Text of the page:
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Page 19
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<< 18. Maude and Me - A Reminiscence20. Maude DeVictor, R.I.P. >>

Recollections of Maude DeVictor

By Barry Romo

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In March of 1978, a whole bunch of us in VVAW were living on the South Side of Chicago. We called it the "Barracks," a whole house that we rented. Bill Shunas came over and said, "You've got to watch Channel 2 this evening, this is earthshaking - this is the next movement." CBS in Chicago was airing a multi-part series by reporter Bill Kurtis called "Agent Orange: Vietnam's Deadly Fog." We watched it that night and saw Maude for the first time. We said "oh my goodness" and called other people up to let them know about it. We contacted Maude. She was amiable to us.

Maude at Chicago Veteran's Day Event,
November 11, 2001.

We had been bringing up Agent Orange since at least 1971. We knew it was causing birth defects in pregnant Vietnamese women. It was in tons of our literature. We believed the Vietnamese, Canadian, and Polish doctors who said it was causing birth defects in Vietnam. But none of us knew that we were dying from it.

Maude was the first one that let us know veterans of the US war on Vietnam were dying from Agent Orange. The CBS special told how Maude helped a veteran who ended up dying from Agent Orange. She was a VA worker, a clerk, who was not a person with any authority. She was a 1950's Navy vet. And so we thought we've got to call a meeting to distribute this, a national meeting, and put it out all over. We called local chapters and said, "you should contact people locally." I was working at the Post Office then, and one of the unions that I belonged to was a largely African American union. They had an office on the South Side. A guy, Charlie Thomas, was president then. I worked for them, as well because I believed in one union. I was also a member of the Clerk's union as a member and a steward in the Mail Handler's Union, as well.

And so, we asked Charlie if we could use his union hall. It was near 79th, the east side of the expressway. Then we ended up bringing together people from California, Texas, and Wisconsin and local people and people from the East Coast, as well. We called the event the Winter Soldier Investigation of Agent Orange.

When we first called Maude, she responded great. She was a leftie activist. She acted really positively to us and broadening it out, not just being something on Channel Two. She spoke at the event, and other people did as well. Some who would go on to set up their own groups. Some actual charlatans who would claim that "oh, we can clean you" … I mean real charlatans who would play into the pain of families with husbands and with kids that were deformed with problems and husbands dying of cancer. They would claim to have magic elixirs and stuff.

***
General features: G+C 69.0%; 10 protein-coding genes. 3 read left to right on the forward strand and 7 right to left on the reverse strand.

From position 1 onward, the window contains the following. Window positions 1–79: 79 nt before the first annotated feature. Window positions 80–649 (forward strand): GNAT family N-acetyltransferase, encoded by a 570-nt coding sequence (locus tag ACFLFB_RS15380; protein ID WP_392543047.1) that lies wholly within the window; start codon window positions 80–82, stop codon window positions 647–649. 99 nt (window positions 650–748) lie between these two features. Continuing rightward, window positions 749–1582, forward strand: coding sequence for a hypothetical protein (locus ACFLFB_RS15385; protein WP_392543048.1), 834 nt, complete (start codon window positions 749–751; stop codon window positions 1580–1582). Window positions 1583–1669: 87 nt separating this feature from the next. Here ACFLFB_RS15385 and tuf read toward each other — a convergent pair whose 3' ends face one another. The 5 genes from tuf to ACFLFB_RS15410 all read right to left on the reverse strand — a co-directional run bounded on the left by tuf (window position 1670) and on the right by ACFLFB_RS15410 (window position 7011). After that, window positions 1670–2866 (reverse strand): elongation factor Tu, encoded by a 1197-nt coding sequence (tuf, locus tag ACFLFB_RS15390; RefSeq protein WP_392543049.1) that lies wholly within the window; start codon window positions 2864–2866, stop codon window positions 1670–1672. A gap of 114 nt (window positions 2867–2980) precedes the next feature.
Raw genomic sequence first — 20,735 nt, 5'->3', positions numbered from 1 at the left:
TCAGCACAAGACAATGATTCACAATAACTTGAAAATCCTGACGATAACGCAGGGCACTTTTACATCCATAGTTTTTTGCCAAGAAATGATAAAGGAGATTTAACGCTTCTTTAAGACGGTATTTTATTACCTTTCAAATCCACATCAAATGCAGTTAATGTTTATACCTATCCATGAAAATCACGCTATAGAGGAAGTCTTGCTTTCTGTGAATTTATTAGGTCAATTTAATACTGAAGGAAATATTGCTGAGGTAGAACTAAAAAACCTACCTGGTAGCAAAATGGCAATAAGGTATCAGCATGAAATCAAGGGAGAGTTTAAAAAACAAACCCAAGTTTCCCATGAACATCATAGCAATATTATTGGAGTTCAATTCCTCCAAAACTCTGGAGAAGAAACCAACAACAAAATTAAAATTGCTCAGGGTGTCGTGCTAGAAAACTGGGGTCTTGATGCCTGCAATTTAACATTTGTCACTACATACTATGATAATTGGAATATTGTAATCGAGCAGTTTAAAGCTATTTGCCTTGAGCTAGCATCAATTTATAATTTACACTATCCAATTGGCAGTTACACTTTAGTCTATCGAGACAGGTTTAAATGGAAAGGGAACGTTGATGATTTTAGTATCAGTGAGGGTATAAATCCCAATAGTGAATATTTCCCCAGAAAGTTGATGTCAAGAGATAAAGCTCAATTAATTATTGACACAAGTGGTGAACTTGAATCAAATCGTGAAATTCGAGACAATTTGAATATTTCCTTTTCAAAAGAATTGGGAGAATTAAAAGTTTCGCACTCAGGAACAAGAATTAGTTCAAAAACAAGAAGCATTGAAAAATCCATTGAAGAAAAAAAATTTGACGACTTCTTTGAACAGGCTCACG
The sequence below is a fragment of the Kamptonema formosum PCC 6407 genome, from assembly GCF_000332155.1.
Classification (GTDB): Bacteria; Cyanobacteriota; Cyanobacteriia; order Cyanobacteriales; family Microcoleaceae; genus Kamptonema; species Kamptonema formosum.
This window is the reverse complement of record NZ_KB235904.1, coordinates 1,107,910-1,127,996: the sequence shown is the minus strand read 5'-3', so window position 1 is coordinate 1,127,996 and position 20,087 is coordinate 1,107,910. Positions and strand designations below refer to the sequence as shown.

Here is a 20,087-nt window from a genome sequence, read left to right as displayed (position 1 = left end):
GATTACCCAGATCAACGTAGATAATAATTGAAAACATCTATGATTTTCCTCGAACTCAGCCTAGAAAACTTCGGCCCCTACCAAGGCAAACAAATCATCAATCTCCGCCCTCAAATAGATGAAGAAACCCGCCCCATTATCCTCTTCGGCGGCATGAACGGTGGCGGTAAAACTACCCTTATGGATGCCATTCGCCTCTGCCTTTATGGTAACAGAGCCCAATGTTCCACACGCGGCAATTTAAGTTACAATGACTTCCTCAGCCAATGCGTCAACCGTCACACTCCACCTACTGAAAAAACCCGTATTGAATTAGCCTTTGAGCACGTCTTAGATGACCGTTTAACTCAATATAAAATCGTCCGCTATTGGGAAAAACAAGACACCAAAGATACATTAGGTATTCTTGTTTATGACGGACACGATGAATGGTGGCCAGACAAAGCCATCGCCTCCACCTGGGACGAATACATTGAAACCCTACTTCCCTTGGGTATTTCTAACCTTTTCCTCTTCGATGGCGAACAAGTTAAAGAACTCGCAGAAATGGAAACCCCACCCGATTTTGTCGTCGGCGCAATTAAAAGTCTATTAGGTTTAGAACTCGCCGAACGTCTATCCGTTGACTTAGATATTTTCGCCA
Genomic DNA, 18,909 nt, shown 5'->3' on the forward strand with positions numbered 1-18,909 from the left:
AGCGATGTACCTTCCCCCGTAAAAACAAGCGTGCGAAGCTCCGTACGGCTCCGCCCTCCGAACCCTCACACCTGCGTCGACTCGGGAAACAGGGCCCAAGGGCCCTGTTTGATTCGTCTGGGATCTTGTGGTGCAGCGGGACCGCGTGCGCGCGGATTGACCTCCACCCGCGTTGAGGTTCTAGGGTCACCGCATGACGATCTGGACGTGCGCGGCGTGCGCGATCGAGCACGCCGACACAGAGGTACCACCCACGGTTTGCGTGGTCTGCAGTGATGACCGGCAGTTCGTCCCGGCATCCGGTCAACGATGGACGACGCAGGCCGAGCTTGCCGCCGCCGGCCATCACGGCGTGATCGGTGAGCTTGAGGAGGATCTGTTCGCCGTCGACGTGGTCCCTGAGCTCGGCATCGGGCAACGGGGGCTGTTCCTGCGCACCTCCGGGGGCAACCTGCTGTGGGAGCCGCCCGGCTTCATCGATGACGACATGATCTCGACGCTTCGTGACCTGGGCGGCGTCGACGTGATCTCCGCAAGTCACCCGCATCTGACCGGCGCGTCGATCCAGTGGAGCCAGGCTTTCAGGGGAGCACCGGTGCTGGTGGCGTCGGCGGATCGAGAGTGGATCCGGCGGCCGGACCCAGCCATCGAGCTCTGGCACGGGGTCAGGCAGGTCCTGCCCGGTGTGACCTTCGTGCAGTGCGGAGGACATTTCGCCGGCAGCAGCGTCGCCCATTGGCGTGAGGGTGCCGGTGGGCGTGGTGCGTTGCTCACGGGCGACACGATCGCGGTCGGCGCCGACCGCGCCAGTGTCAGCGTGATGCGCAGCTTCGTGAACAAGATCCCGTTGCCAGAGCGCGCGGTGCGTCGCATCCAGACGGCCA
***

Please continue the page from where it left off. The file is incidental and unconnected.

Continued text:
In 1985, Maude lost her job at the VA. Basically, what happened was that her male boss and supervisor called her into the office. One was in front of her and one was behind her. And so she had a rape reaction to being surrounded by males with tension and stuff. I think they knew what they were doing. You don't surround an employee and then complain that she shouldn't be working on Agent Orange. And so, they didn't give her an award. They fired her for helping Vietnam Vets that were dying from Agent Orange.

We would go at lunch-time and picket the VA, with her union, calling on CBS to back her, because she got fired. They never did. She literally became a hero. When they fired her, she had no money and a family. But they could no longer tie her down. She would go to places across the country. I remember one particular thing when someone died in New York, who was not a VVAW person but a big person in the movement for testing and treating Agent Orange. We were suing with Victor Yannacone, our lawyer, the six biggest chemical companies. They literally went to the funeral and took pictures of people's license plates. Not like the FBI. The FBI would probably sneak around, even with the Mafia. The chemical companies did that openly and brazenly. They tried to combine fear with people's sorrows.